The motion of the UUV in space needs to be defined with respect to some certain coordinate frames. One of the coordinate frames can be chosen to be fixed to the vehicle and is called the body-fixed reference frame. The advantage of defining the motion of the UUV in terms of the linear and angular motion components about the orthogonal body axes leads to define the body-fixed frame, xyz. The body-fixed frame is chosen so as to coincide with the center of buoyancy (CB), which is the volumetric center of the fluid displaced. It implies that the CB vector is zero vector, r= [xb,yb,Zb]T=[0,0,0]T. Another orthogonal coordinate system is defined to describe the motion of the moving body-fixed frame relative to an inertial frame.
The earth-fixed reference frame, xoyozo, is assumed as fixed in Earth and accepted as inertial. These right-handed frames are shown in Fig.1.
The rotation of a rigid-body can be represented in many ways. The well-known and mostly used representation is Euler angles. This representation is practical, popular and has intuitive physical meaning. However, Euler angle parameterization causes some singularities (Ang & Tourassis, 1987) and inaccuracies in calculations, e.g. discontinuous changes may occur in the attitude when the rotation is changed incrementally. A singularity-free and well-suited quaternion parameterization is preferred for accurate calculations.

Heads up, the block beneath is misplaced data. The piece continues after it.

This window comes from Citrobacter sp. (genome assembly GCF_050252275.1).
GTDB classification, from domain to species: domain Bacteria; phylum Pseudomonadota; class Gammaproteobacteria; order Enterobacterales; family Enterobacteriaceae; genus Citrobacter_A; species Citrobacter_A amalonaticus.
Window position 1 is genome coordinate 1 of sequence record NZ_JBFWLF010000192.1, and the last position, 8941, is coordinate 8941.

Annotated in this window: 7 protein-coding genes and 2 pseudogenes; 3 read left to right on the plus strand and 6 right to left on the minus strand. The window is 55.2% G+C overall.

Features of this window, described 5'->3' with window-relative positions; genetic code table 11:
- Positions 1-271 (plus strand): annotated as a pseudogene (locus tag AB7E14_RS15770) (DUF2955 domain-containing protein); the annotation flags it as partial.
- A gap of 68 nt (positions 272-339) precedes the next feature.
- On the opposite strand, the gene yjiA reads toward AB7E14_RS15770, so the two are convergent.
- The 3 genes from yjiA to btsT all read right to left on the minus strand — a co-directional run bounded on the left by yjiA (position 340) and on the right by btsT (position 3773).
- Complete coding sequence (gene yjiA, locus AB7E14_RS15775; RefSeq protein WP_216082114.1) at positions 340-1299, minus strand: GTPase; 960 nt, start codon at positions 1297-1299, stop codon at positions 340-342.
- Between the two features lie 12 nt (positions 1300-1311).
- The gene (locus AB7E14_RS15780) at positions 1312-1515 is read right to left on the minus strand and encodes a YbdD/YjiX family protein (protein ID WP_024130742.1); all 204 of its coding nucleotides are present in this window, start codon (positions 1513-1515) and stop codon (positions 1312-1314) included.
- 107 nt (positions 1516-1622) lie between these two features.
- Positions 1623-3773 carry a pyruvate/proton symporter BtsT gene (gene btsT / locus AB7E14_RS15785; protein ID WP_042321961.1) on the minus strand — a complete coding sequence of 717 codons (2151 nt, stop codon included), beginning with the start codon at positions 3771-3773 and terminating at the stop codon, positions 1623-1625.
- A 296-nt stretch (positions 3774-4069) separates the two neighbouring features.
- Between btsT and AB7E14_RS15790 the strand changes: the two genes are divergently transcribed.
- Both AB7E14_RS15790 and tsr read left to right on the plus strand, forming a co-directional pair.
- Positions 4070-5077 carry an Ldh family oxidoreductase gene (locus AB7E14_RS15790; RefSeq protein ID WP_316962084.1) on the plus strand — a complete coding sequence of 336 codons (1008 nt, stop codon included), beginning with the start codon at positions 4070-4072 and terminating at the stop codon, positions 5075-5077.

The transformation between the body-fixed frame and the earth-fixed frame is given by (Fossen, 1994):
where E is the transformation matrix and T]E=[x,y,z/Ei, e2l £3/]]T. Here, e=[si, e2l s3/tf] is a unit quaternion vector. The unit quaternion vector represents the rotation with respect to an axis of rotation, s=[si, s2, £3, ]]] T, and a rotation of angle, ], about that axis. The linear and angular velocities of the vehicle are described as v = [U/V/W/P/q/r]T.
The dynamic equations of motion for the UUV can be written as follows (Fossen, 1994):
where V is the time derivative of the velocity vector, and t is propulsion forces and moments vector. The simplified inertia matrix, M, is written as
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